Business blogs: how to make sure skimmers and scanners get your drift

Business blogs,business blog writing,skimmers,scanners,cross headings,sub headingsIt’s a well known fact that people reading text – particularly online – tend to skim or scan it rather than read it word for word. By skimming or scanning (although those activities are not identical), we basically mean dropping your eyeline down through the text and picking out the main words and phrases that tell the story of the article/blog post, without reading it word-for-word.

(For a list of the top 10 most helpful articles on blogging for business as chosen by our readers, click here)

Often, people use a speed-reading technique to achieve this. Techniques such as those are designed to help people wade through lengthy blocks of text that often have few if any breaks in them. Thankfully in the business blog world we don’t need to bore people – or search engines – with junk like that. We need to make sure our text is easy to absorb if we want to be appreciated, and if we want our business messages to be acted upon.

Do yourself a favor in your business blogs: make it even easier

For starters, avoid writing blocks of text longer than two to four sentences per paragraph. This might seem rather choppy for a printed newspaper article and utterly inadequate in an academic paper (trust me, occasionally I edit my son’s university essays for him and some of his paragraphs are longer than the Mont Blanc tunnel). However in online articles a.k.a. blog posts this seemingly short length, is merely an acceptably digestible chunk.

Avoid long sentences in general, but in particular try to vary the length of your sentences from average length to short. Short sentences get attention. And it’s OK to start them with an “and” or a “but,” because we’re no longer in the 19th century. But to please me, don’t forget to put a verb in them, OK?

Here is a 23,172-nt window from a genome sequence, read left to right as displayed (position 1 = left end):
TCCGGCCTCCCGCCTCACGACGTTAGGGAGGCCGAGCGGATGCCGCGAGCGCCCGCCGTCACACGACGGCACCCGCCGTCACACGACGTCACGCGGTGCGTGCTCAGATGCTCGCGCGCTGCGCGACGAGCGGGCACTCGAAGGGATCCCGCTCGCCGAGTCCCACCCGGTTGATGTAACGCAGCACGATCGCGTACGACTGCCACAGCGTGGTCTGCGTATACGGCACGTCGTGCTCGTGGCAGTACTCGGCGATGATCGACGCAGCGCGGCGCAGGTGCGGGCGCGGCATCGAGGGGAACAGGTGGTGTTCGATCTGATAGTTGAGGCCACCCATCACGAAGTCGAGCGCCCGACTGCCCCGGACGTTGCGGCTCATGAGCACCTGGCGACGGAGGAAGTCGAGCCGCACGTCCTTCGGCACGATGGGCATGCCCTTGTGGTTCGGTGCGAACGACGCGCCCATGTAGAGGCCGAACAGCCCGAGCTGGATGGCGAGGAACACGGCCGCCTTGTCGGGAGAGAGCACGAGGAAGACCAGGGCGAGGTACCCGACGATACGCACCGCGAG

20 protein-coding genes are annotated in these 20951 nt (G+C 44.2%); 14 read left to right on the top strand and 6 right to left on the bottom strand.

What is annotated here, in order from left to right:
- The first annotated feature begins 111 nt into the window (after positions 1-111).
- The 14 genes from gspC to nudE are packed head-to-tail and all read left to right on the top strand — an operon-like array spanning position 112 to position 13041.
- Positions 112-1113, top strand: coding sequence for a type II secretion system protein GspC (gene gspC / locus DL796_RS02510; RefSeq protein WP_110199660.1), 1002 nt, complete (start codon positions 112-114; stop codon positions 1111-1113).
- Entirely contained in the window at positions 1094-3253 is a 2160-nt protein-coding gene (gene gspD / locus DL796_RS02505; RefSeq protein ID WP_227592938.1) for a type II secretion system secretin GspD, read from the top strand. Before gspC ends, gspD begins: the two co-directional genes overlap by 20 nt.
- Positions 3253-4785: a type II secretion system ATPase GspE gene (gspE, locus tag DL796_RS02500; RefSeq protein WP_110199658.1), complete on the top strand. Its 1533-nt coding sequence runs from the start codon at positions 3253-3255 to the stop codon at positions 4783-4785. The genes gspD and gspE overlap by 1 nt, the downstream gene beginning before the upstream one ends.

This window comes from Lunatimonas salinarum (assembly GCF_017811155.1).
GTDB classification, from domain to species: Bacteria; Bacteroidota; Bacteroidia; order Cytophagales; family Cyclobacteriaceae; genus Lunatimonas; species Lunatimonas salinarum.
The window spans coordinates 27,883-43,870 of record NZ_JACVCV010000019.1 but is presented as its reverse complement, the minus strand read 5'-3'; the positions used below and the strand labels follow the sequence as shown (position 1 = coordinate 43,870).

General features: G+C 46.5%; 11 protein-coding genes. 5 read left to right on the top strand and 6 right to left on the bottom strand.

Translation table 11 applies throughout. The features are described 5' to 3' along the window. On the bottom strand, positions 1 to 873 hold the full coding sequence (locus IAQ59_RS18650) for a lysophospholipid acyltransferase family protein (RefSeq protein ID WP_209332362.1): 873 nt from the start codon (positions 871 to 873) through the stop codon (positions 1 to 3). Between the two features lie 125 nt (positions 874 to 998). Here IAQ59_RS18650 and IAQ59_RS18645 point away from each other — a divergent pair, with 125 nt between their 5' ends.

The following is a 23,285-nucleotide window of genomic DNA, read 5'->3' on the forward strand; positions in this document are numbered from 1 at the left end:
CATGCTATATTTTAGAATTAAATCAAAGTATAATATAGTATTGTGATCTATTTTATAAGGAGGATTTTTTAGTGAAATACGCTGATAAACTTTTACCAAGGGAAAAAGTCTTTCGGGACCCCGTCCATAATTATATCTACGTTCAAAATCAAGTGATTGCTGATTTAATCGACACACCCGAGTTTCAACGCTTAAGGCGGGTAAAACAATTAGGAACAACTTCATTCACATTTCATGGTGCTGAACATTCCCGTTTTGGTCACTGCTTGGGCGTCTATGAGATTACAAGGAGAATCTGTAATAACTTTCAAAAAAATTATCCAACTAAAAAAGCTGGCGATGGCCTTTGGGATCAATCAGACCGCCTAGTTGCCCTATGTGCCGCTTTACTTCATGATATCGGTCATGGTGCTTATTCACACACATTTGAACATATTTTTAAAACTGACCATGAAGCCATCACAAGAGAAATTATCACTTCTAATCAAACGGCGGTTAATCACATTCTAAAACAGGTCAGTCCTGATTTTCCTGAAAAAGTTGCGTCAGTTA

Crossheads – the most useful device in the business blog writing toolkit

Crossheads, or sub-headings as some call them, are a gift from the Gods when it comes to skimmers and scanners. For them to be able to flip down an article just by reading the main title/headline plus the crossheads is an absolute joy for them and a bonus for you, because it helps get your message over. Quickly. And that’s what really matters now that we don’t have time to read content at leisure and retain its meaning.

So, you need to devise crossheads that encapsulate your main points at appropriate stages of your text. Use your judgment here: too many will make your article look like a list of bullet points, and too few will take it back into the realms of long blocks of unbroken text.

You may have observed how I use crossheads in my articles here on HTWB … usually they a) tell the bones of my story when you skim/scan through and b) they appear at intervals that neither clutter nor bore you. (I hope…!)

Search engines like crossheads in business blogs, too

We all know that SEO is still important if our stuff is to be found and appreciated by Google et al, but the bad old days of stuffing keywords into text like you stuff a turkey in the Holiday Season thankfully doesn’t impress Google any more. However, let us not forget that search engines, not wishing to detract from their awesomeness, are still machines that go “hey, yeah!” when they catch on to a well-placed keyword or two.

blog,writing,news,business,blogging,Suzan St Maur,,how to write betterWhere better to provide them with exactly that type of keyword, than in your crossheads…quite genuinely, logically, and without any doubt acceptable to the current Google algorithms – provided that their usage in context makes sense.

Another win for crossheads

How do you feel about using crossheads in your business blog writing? Do you use them? If not, why not? Please share!

photo credit: dullhunk via photopin cc




  1. Good article, Suzan.

    These are basic but vital points. Often, bloggers forget that their readers function a certain way. 😉

    • Absolutely, Cendrine. And within that there is a number of variants, particularly when people progress from skimming or scanning to reading certain sections in full. Because that second stage can vary so much you can only really target the previous stage, as that at least is pretty much common to most!


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